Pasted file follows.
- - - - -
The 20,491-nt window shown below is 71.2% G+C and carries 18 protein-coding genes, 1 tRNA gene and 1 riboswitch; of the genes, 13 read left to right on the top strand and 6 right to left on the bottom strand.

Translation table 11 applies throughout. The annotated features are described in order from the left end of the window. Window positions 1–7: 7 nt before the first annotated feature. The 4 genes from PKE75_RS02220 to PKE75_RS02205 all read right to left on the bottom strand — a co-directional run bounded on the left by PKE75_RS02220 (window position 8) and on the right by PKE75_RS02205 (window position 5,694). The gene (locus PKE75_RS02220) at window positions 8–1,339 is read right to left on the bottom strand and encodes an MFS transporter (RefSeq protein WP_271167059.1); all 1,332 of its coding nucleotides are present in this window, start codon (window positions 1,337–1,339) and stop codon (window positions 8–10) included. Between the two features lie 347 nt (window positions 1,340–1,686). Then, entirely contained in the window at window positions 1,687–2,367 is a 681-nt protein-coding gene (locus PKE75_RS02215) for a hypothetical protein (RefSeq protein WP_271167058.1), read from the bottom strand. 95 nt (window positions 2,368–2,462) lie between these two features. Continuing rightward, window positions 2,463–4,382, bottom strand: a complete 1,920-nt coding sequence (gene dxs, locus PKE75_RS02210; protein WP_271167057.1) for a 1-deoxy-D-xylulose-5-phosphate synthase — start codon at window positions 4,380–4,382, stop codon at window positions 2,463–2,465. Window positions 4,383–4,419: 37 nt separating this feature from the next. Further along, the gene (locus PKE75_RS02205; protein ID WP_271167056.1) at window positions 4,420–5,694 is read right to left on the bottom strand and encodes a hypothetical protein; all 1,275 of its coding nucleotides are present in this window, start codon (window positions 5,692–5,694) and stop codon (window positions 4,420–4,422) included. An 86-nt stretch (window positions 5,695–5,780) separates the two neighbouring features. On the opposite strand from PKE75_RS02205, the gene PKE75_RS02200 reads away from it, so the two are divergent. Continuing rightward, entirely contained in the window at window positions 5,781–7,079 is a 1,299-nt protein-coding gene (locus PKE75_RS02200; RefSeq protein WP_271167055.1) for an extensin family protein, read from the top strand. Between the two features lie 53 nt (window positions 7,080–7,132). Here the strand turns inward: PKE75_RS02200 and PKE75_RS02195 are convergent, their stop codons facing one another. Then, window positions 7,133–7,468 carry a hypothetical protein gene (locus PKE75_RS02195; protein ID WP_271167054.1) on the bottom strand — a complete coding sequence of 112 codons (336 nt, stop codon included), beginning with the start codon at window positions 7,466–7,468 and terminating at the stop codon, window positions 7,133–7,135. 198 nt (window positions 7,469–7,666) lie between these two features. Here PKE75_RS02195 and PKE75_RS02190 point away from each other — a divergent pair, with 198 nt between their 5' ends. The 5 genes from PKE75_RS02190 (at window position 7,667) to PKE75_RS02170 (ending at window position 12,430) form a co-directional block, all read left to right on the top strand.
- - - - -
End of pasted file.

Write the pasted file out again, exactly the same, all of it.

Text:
The 20,491-nt window shown below is 71.2% G+C and carries 18 protein-coding genes, 1 tRNA gene and 1 riboswitch; of the genes, 13 read left to right on the top strand and 6 right to left on the bottom strand.

Translation table 11 applies throughout. The annotated features are described in order from the left end of the window. Window positions 1–7: 7 nt before the first annotated feature. The 4 genes from PKE75_RS02220 to PKE75_RS02205 all read right to left on the bottom strand — a co-directional run bounded on the left by PKE75_RS02220 (window position 8) and on the right by PKE75_RS02205 (window position 5,694). The gene (locus PKE75_RS02220) at window positions 8–1,339 is read right to left on the bottom strand and encodes an MFS transporter (RefSeq protein WP_271167059.1); all 1,332 of its coding nucleotides are present in this window, start codon (window positions 1,337–1,339) and stop codon (window positions 8–10) included. Between the two features lie 347 nt (window positions 1,340–1,686). Then, entirely contained in the window at window positions 1,687–2,367 is a 681-nt protein-coding gene (locus PKE75_RS02215) for a hypothetical protein (RefSeq protein WP_271167058.1), read from the bottom strand. 95 nt (window positions 2,368–2,462) lie between these two features. Continuing rightward, window positions 2,463–4,382, bottom strand: a complete 1,920-nt coding sequence (gene dxs, locus PKE75_RS02210; protein WP_271167057.1) for a 1-deoxy-D-xylulose-5-phosphate synthase — start codon at window positions 4,380–4,382, stop codon at window positions 2,463–2,465. Window positions 4,383–4,419: 37 nt separating this feature from the next. Further along, the gene (locus PKE75_RS02205; protein ID WP_271167056.1) at window positions 4,420–5,694 is read right to left on the bottom strand and encodes a hypothetical protein; all 1,275 of its coding nucleotides are present in this window, start codon (window positions 5,692–5,694) and stop codon (window positions 4,420–4,422) included. An 86-nt stretch (window positions 5,695–5,780) separates the two neighbouring features. On the opposite strand from PKE75_RS02205, the gene PKE75_RS02200 reads away from it, so the two are divergent. Continuing rightward, entirely contained in the window at window positions 5,781–7,079 is a 1,299-nt protein-coding gene (locus PKE75_RS02200; RefSeq protein WP_271167055.1) for an extensin family protein, read from the top strand. Between the two features lie 53 nt (window positions 7,080–7,132). Here the strand turns inward: PKE75_RS02200 and PKE75_RS02195 are convergent, their stop codons facing one another. Then, window positions 7,133–7,468 carry a hypothetical protein gene (locus PKE75_RS02195; protein ID WP_271167054.1) on the bottom strand — a complete coding sequence of 112 codons (336 nt, stop codon included), beginning with the start codon at window positions 7,466–7,468 and terminating at the stop codon, window positions 7,133–7,135. 198 nt (window positions 7,469–7,666) lie between these two features. Here PKE75_RS02195 and PKE75_RS02190 point away from each other — a divergent pair, with 198 nt between their 5' ends. The 5 genes from PKE75_RS02190 (at window position 7,667) to PKE75_RS02170 (ending at window position 12,430) form a co-directional block, all read left to right on the top strand.